A pair of postdoctoral associates have traveled similar paths from Asia to the United States to different research labs at the Fralin Biomedical Research Institute at VTC in Roanoke. The next stop in their journey, however, will bring them together.

Xuansong Mao and Karthi Sreedevi have been selected to participate in Virginia Tech's first Research and Innovation Postdoctoral Scholar program.

The cohort of six, chosen from the larger community of more than 200 postdocs, will join the incoming Presidential Postdoctoral Fellows in a yearlong, community-building experience geared toward building valuable skills, networking with industry partners, and making a positive impact.

After leaving China and receiving a doctoral degree at the University of Missouri, Mao joined the lab of Zhen Yan, director of the Center for Exercise Medicine Research at the institute. Mao believes the postdoctoral program will help him learn new skills and gain professional insight alongside researchers who share a common goal.

“Not only does this program allow for personal and professional growth, but it provides a space for each postdoc to serve the betterment of the group through our own experiences and skill sets,” Mao said. “A helpful reciprocity is critical for trainees and set Virginia Tech apart when I was searching for a postdoc position.”

Drawing from his experience as a standout track athlete in China, Mao began exploring the effect of creatine supplementation on the brain while at Missouri. That made him an ideal candidate for Yan’s lab.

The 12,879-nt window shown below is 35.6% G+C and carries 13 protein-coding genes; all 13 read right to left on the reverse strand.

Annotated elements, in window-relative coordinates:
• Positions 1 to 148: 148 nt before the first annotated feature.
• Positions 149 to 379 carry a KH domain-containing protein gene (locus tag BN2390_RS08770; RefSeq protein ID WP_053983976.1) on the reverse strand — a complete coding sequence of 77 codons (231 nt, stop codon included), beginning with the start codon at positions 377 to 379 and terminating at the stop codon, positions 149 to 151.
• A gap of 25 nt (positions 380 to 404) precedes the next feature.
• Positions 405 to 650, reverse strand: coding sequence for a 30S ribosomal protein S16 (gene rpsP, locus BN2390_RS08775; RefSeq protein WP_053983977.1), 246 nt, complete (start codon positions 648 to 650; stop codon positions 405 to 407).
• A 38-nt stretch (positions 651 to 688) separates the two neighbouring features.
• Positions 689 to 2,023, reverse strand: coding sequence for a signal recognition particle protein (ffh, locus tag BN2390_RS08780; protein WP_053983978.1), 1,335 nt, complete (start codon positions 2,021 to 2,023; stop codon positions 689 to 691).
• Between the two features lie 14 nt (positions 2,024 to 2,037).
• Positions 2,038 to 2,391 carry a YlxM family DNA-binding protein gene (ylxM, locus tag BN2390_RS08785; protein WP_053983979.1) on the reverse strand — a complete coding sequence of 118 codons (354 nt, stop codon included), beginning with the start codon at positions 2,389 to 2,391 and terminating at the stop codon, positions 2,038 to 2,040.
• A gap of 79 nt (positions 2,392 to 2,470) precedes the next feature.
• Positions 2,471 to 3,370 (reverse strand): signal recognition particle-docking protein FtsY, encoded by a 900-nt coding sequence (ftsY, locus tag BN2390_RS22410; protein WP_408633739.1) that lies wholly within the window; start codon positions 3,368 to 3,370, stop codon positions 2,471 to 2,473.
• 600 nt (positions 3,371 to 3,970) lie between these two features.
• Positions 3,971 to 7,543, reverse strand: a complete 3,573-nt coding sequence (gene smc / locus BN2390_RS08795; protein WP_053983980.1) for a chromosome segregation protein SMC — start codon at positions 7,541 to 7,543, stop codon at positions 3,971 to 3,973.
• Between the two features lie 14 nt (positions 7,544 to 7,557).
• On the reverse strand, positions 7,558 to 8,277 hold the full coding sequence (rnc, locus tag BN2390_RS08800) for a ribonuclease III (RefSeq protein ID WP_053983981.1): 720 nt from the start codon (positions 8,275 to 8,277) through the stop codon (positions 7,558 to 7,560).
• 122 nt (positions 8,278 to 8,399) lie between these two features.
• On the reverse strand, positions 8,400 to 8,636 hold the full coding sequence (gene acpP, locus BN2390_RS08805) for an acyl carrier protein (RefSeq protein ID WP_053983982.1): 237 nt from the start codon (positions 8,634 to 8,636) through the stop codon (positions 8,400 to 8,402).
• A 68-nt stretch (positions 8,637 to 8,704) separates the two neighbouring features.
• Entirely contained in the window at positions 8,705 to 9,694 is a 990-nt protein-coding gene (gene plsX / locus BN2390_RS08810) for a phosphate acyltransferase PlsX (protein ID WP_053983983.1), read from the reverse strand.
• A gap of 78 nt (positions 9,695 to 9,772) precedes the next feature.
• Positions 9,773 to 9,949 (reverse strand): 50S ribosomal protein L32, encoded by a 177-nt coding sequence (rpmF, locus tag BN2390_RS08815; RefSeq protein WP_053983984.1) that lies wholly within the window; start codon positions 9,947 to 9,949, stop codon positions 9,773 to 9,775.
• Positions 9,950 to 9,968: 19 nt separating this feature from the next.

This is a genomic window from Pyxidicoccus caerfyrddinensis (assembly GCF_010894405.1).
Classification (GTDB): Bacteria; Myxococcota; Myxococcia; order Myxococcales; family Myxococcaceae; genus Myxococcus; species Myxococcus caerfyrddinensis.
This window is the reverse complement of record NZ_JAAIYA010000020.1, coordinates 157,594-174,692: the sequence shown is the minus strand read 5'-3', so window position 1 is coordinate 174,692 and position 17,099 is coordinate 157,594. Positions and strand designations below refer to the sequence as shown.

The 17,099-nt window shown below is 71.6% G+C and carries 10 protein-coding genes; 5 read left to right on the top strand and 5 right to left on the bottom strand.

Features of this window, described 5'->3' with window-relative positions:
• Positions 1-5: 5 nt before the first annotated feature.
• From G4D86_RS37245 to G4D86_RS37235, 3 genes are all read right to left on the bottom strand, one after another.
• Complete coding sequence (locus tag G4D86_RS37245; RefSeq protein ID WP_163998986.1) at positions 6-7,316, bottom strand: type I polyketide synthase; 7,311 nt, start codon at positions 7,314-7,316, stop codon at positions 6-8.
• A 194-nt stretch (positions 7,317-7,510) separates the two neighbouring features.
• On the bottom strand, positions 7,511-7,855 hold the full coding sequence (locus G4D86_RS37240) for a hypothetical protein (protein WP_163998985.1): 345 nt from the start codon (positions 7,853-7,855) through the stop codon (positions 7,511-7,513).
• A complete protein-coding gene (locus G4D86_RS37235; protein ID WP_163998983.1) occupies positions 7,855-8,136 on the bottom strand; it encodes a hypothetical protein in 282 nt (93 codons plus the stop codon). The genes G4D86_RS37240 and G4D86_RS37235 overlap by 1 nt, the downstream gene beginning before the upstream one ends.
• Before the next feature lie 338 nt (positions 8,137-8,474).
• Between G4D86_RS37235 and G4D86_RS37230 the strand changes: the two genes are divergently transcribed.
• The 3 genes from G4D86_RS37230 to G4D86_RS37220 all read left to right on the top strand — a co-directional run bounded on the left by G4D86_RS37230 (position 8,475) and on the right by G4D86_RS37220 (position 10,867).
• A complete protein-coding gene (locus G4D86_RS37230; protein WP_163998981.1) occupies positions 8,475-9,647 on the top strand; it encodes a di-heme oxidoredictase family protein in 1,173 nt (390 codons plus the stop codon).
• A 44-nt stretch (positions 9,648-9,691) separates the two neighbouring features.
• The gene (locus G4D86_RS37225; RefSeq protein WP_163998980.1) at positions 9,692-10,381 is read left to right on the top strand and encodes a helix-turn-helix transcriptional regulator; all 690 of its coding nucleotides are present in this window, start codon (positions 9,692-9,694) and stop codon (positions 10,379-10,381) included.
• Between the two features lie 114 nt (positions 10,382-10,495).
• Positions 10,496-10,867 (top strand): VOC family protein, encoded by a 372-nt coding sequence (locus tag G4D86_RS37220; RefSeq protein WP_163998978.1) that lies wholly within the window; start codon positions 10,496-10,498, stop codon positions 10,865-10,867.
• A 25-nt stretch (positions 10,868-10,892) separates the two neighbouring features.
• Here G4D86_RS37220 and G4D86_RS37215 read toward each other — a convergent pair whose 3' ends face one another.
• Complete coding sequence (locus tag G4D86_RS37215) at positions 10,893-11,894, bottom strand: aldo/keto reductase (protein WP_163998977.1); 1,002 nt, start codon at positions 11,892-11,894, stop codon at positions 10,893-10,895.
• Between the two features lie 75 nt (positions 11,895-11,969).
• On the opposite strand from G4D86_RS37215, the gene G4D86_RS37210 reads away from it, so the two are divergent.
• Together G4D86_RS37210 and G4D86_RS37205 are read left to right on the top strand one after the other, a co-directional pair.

“I was actually invited to serve on Mao’s dissertation committee during his time at Missouri, so I saw his research quality, his dedication, and his training expertise firsthand,” said Yan, who also serves as a professor with the institute and in Virginia Tech’s Department of Human Nutrition, Foods, and Exercise. “This program is a tremendous opportunity for him to put one foot in front of the other and find the next step toward accomplishing his goal of becoming a principal investigator in exercise science.”

Scholars in the program will attend professional development workshops ranging from grant writing to science communication to leadership and management training, all of which hit home for Karthi Sreedevi.

“This program checked all of the boxes,” Sreedevi said. “To start this program early on in my postdoctoral journey with exposure to peer review, grant-writing workshops, and networking opportunities – it’s simply all I could have hoped for.”

A mother of two young children, Sreedevi moved her family from India to the U.S. to make a difference. Her goal is to one day be an internationally known principal investigator in cardiac glycobiology and translate her findings into clinical care for cardiovascular patients. She is currently mentoring 10 undergraduates in the research institute’s center for vascular and heart research in Junco Warren’s lab.

“This program means a lot to Sreedevi and demonstrates to me that she’s excited and motived to find new strategies to take care of heart failure, which remains the leading cause of death worldwide” said Warren, an assistant professor at the institute. “I really admire her as a researcher and as a mother. She’s an excellent postdoc.”

“We’re trying to build a cohort of postdocs that are going through this together,” said Chris Smith, postdoctoral affairs program administrator in the Office of Research and Innovation at Virginia Tech. “Our goal is to facilitate engagement with professional resources that can help these bright minds launch successful careers in academia.”

In addition to the skills training and networking opportunities, each trainee will receive $2,000 in professional development funds during the 12-month program.

The new initiative is sponsored by the Office of Postdoctoral Affairs in the Office of Research and Innovation.

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